Pre-eminent Restorer of Cagli’s Art Treasures
Story by Julia Gaspary
|Artist Michele Papi
throughout the mountain town of Cagli, Italy, are unique and irreplaceable
pieces of artwork. Brightly colored stained glass windows reflect the
sunshine and ornately carved stone archways support the weight of homes
and shops. Elaborate frescoes decorate the insides of buildings, and even
some facades throughout the town.
are paintings created using pigment on damp plaster. The artist and his
assistants apply several layers of ever-finer plaster to a wall. Then
the painter creates his work on the final layer while it is still wet.
When the plaster dries, the picture is part of the wall.
Just as cars need to be serviced and computers need to be updated, art
needs to be restored. A combination of the elements, pollution, and natural
deterioration take their toll on the plaster masterpieces. Luckily, for
the residents and visitors of Cagli, there is a man perfect for the job.
Michele Papi, 47, has restored more than 150 pieces of art in the city
of Cagli alone.
In 1997, an earthquake shook Le Marche. The effects were devastating;
homes were ruined, shops destroyed, and many of the region’s churches
were badly hit. Consequently, a significant amount of artwork was damaged.
“Rome gave the Marche region and Umbria a certain amount of money
to repair the damage from the earthquake,” says Alberto Mazzachera,
an art historian and vice mayor of Cagli. “That budget was not enough
to finish the cycle.”
As a result, a team of administrators from Cagli was organized to estimate
the cost of the remaining repairs. The team selected which of Cagli’s
many frescos and pieces of art would be restored. Different foundations,
banks, and companies in Cagli funded the remaining costs. Mazzachera estimates
that the price of repair is about 400 euro a square meter.
and his team of three assistants made most of the repairs after the earthquake.
Aside from the frescos, which must be repaired on site, most of the work
is done in a converted 14th century church set on a hilltop in Papi’s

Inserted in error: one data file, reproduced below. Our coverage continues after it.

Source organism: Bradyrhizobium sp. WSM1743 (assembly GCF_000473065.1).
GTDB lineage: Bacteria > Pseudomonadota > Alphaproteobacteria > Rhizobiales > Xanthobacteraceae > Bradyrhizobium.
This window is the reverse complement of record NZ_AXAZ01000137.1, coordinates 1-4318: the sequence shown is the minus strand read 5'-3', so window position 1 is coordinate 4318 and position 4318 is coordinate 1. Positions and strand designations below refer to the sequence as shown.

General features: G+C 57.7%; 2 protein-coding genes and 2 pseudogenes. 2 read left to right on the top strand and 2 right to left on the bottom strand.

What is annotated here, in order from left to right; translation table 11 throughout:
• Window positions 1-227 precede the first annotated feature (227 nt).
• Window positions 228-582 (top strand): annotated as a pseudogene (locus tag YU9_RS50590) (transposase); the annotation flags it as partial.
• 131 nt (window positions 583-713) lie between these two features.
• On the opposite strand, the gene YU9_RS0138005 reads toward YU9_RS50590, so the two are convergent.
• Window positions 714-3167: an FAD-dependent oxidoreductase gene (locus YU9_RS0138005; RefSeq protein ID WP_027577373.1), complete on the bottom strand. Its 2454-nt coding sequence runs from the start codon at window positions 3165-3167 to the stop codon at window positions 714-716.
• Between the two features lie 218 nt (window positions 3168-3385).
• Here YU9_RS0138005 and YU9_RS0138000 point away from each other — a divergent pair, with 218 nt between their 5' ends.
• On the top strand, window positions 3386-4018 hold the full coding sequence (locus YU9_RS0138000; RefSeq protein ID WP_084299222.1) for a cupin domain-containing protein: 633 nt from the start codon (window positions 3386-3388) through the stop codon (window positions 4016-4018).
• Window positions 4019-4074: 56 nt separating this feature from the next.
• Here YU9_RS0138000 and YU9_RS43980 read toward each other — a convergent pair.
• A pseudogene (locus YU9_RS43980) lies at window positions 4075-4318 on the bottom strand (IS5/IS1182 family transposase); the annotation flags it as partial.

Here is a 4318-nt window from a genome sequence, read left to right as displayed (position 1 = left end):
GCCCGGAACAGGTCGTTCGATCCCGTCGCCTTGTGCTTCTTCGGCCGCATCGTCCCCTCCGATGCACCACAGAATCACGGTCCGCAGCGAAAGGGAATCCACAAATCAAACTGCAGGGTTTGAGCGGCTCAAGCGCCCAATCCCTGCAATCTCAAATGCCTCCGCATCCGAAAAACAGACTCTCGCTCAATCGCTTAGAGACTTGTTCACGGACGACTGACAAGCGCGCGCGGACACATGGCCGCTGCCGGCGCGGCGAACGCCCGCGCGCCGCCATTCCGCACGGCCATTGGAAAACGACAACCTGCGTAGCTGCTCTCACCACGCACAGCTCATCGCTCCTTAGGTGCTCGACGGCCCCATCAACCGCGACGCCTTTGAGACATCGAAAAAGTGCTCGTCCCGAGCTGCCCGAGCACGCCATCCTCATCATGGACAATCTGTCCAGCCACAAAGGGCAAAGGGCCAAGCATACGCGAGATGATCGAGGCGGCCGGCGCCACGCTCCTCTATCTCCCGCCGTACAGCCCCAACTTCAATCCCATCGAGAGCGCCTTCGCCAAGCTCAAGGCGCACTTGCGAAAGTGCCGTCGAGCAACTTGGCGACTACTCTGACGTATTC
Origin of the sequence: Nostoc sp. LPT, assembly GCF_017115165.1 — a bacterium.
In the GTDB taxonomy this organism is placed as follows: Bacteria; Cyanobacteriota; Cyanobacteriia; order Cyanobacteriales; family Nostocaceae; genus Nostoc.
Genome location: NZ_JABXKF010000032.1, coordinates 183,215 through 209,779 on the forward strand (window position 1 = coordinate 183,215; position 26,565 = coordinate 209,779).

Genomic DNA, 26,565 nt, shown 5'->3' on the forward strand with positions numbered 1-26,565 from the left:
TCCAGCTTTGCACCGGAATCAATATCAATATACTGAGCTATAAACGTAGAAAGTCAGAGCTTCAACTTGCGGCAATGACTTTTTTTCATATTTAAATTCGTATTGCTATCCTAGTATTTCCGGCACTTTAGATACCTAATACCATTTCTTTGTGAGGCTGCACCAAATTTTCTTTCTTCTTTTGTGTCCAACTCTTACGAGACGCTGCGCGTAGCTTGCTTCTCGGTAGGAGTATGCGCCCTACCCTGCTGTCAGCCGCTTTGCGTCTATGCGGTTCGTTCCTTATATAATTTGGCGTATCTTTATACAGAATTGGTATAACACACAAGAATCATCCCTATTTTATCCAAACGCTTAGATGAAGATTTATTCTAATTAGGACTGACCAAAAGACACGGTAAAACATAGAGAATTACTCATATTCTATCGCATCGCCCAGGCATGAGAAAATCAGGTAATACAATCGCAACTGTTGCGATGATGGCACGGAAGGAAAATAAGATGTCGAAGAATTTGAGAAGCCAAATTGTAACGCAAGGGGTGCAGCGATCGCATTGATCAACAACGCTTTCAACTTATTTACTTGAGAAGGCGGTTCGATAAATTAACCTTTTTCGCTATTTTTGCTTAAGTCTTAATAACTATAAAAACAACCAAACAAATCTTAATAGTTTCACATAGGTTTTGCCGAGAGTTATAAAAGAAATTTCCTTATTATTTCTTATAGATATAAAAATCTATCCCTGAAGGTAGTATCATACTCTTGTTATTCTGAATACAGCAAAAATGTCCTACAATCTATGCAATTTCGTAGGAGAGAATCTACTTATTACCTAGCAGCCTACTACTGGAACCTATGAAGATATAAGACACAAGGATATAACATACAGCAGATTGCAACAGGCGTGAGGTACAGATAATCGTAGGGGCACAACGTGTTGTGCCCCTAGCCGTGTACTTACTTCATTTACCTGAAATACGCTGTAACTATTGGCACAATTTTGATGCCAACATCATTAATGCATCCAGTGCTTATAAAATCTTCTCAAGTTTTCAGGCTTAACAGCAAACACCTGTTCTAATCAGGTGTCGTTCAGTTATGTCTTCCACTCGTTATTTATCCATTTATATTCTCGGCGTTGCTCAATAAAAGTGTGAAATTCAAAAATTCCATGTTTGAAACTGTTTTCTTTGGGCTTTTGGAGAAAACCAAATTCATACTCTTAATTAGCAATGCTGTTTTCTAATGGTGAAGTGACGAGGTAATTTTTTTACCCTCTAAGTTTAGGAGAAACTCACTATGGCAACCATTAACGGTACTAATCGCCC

native town of Urbino.
Inside the workshop is a jumble of canvas, statues more than 400 years
old, and completed renovations safely stored in bubble wrap.
a couple days ago, you could hardly walk around in here,” says Papi.
He recently completed renovating 20 paintings by the artist Anastasi for
an art exhibit in Senigallia.
the aluminum steps of the loft is one of Papi’s assistants, Alessia
Bani. She is cleaning and re-stretching the canvas of a pair of 17th-century
paintings by an unknown artist. She has already completed the work on
one of the paintings and is in the final stages of restoring the second.
It has taken Bani two months to “cover the parts of the painting
that were worn away.” Once the second painting is restored, the
paintings will return to Cagli.
Papi, a graduate of the Accademia di Belle Arti in Urbino, specializes
in restoring anything that is painted, including frescoes. Throughout
Cagli’s Basilica Catredale are numerous examples of Papi’s
the outer wall of the basilica is an archway that in the 14th century
served as the main entrance to the church. When the archway was walled
up in the 18th century, the intricate details of the arch were concealed.
“I moved the entire wall back so that everyone could appreciate
the archway,” says Papi.
While he was restoring the archway, Papi realized that some of the stones
in the archway had been taken from ancient Roman ruins, meaning that pieces
of the arch dated back to the time of Christ. That project, which he began
in 2002, took him eight months.
Above the archway is a faded fresco of the Virgin Mary and child. Six
years before he took on the project of restoring the archway, Papi worked
on the fresco. “Before I restored it, it was black. The entire project
took me three months. It was not only a matter of cleaning them, but you
have to try solvent after solvent until you find the right one to clean
this fresco,” he says.
The interior of the basilica is even more astonishing. Immediately above
the entrance are “standards,” pictures painted onto both sides
of a fabric that is a mixture of reed fiber and linen. Enormous portraits
of saints and biblical figures on canvas border the two aisles that lead
to the altar. Painted angels support the glass dome above the altar. Papi
restored each one of these magnificent pieces of art.
“standards” were handed to him as tiny pieces placed in a
box. It took him three years to piece together the small fragments which
he then sewed and glued fiber by fiber. “All of the things that
you do must be able to be undone. You cannot use modern superglue, natural
glue only,” says Papi.
Much of the artwork had never been restored before. “All of the
paintings on each of the altars has a significant meaning,” Papi
says. “Restoring a painting on canvas is much more difficult than
restoring a fresco.”
Papi, whose favorite piece of art is Michelangelo’s Sistine Chapel,
is nowhere near the end of his restoration career. Soon he will begin
to restore the entire exterior of 115 Via Lapis, an apartment building
in Cagli that is covered in frescos. At the same time, he will continue
to restore artifacts and paintings from around the Marche region of Italy.
Thanks to Papi, the work of centuries of artists will yet again be viewed
by Brett Kahn
Photos by Cindy Dew
Design by Alex Cirillo